In vivo binding of a tau imaging probe, [11C]PBB3, in patients with progressive supranuclear palsy

Hironobu Endo, Hitoshi Shimada, Naruhiko Sahara, Maiko Ono, Shunsuke Koga, Soichiro Kitamura, Fumitoshi Niwa, Shigeki Hirano, Yasuyuki Kimura, Masanori Ichise, Hitoshi Shinotoh, Ming Rong Zhang, Satoshi Kuwabara, Dennis W. Dickson, Tatsushi Toda, Tetsuya Suhara, Makoto Higuchi

Research output: Contribution to journalArticlepeer-review

14 Scopus citations


Background: [11C]pyridinyl-butadienyl-benzothiazole 3 is a PET imaging agent designed for capturing pathological tau aggregates in diverse neurodegenerative disorders, and would be of clinical utility for neuropathological investigations of PSP. Objectives: To explore the usefulness of [11C]pyridinyl-butadienyl-benzothiazole 3/PET in assessing characteristic distributions of tau pathologies and their association with clinical symptoms in the brains of living PSP patients. Methods: We assessed 13 PSP patients and 13 age-matched healthy control subjects. Individuals negative for amyloid β PET with [11C]Pittsburgh compound B underwent clinical scoring, MR scans, and [11C]pyridinyl-butadienyl-benzothiazole 3/PET. Results: There were significant differences in binding potential for [11C]pyridinyl-butadienyl-benzothiazole 3 between PSP patients and healthy control subjects (P = 0.02). PSP patients exhibited greater radioligand retention than healthy control subjects in multiple brain regions, including frontoparietal white matter, parietal gray matter, globus pallidus, STN, red nucleus, and cerebellar dentate nucleus. [11C]pyridinyl-butadienyl-benzothiazole 3 deposition in frontoparietal white matter, but not gray matter, was correlated with general severity of parkinsonian and PSP symptoms, whereas both gray matter and white matter [11C]pyridinyl-butadienyl-benzothiazole 3 accumulations in the frontoparietal cortices were associated with nonverbal cognitive impairments. Autoradiographic and fluorescence labeling with pyridinyl-butadienyl-benzothiazole 3 was observed in gray matter and white matter of PSP motor cortex tissues. Conclusions: Our findings support the in vivo detectability of tau fibrils characteristic of PSP by [11C]pyridinyl-butadienyl-benzothiazole 3/PET, and imply distinct and synergistic contributions of gray matter and white matte tau pathologies to clinical symptoms. [11C]pyridinyl-butadienyl-benzothiazole 3/PET potentially provides a neuroimaging-based index for the evolution of PSP tau pathologies promoting the deterioration of motor and cognitive functions.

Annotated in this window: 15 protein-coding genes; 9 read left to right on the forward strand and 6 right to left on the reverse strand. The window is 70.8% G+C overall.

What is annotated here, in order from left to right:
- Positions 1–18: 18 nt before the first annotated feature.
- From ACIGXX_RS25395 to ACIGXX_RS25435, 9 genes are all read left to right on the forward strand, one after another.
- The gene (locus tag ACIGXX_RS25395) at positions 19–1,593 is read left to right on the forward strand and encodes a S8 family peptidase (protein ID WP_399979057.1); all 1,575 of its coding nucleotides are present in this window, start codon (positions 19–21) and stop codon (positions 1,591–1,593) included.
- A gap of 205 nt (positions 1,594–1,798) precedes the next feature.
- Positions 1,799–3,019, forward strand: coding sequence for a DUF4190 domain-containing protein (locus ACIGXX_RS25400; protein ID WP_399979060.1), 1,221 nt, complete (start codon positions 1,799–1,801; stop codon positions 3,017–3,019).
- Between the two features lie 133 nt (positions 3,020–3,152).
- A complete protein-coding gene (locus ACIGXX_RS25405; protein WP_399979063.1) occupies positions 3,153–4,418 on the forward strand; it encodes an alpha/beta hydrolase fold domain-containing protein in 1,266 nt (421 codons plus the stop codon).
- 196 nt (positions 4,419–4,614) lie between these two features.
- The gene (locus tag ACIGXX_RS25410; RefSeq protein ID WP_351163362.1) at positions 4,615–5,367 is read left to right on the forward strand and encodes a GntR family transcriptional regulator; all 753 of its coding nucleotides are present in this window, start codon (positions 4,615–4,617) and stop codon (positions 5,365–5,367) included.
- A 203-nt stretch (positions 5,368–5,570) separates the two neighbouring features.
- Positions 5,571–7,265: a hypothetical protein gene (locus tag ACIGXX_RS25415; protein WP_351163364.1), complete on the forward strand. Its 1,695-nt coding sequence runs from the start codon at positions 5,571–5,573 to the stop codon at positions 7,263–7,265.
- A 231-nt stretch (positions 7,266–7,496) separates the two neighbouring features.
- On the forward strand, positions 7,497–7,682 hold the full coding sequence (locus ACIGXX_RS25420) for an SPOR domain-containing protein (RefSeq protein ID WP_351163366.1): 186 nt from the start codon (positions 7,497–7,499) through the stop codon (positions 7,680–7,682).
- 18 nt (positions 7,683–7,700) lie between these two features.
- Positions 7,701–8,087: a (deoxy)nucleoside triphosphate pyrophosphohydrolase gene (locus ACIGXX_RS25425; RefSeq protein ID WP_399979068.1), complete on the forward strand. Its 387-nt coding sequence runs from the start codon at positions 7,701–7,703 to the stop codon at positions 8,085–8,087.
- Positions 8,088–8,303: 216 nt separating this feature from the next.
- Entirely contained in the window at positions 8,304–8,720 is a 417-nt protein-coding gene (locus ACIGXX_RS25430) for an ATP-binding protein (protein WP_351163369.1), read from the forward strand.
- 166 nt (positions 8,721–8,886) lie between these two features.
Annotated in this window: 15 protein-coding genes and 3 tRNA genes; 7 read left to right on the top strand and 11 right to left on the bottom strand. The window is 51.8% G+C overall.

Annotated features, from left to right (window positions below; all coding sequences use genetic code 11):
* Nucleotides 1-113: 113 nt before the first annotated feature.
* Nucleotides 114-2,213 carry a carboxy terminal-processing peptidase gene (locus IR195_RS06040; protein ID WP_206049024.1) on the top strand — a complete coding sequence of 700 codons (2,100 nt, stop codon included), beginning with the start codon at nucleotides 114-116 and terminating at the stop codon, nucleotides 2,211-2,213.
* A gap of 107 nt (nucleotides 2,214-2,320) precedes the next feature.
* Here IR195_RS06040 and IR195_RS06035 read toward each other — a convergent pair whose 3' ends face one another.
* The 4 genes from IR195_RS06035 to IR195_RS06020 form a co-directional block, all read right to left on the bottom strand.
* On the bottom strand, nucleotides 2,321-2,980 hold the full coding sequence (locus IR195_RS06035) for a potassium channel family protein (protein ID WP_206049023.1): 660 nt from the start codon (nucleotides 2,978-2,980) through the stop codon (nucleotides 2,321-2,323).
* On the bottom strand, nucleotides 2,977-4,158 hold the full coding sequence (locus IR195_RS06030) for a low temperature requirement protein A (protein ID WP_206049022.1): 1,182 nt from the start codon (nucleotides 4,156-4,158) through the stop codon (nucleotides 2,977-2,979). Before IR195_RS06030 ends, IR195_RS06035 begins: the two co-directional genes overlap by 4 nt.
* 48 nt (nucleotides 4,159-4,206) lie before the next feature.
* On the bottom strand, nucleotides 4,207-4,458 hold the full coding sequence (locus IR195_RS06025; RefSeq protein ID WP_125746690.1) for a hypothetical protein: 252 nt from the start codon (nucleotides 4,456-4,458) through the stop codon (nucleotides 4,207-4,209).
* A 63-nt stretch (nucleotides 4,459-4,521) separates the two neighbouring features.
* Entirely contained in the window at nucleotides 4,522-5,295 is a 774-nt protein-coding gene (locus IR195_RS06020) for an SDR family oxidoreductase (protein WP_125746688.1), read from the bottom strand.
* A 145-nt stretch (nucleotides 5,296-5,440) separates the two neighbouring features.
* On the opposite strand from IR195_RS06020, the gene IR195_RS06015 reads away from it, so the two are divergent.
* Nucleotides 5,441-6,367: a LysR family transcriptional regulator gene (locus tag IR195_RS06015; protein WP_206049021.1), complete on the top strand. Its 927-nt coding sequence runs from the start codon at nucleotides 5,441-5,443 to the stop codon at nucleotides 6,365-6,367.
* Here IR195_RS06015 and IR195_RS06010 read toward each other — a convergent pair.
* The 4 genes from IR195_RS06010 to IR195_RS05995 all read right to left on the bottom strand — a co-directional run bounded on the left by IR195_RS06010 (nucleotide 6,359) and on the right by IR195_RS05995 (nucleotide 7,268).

Original languageEnglish (US)
Pages (from-to)744-754
Number of pages11
JournalMovement Disorders
Issue number5
StatePublished - May 2019


  • imaging
  • movement disorders
  • progressive supranuclear palsy
  • tau
  • tau imaging

ASJC Scopus subject areas

  • Neurology
  • Clinical Neurology


Dive into the research topics of 'In vivo binding of a tau imaging probe, [11C]PBB3, in patients with progressive supranuclear palsy'. Together they form a unique fingerprint.

Cite this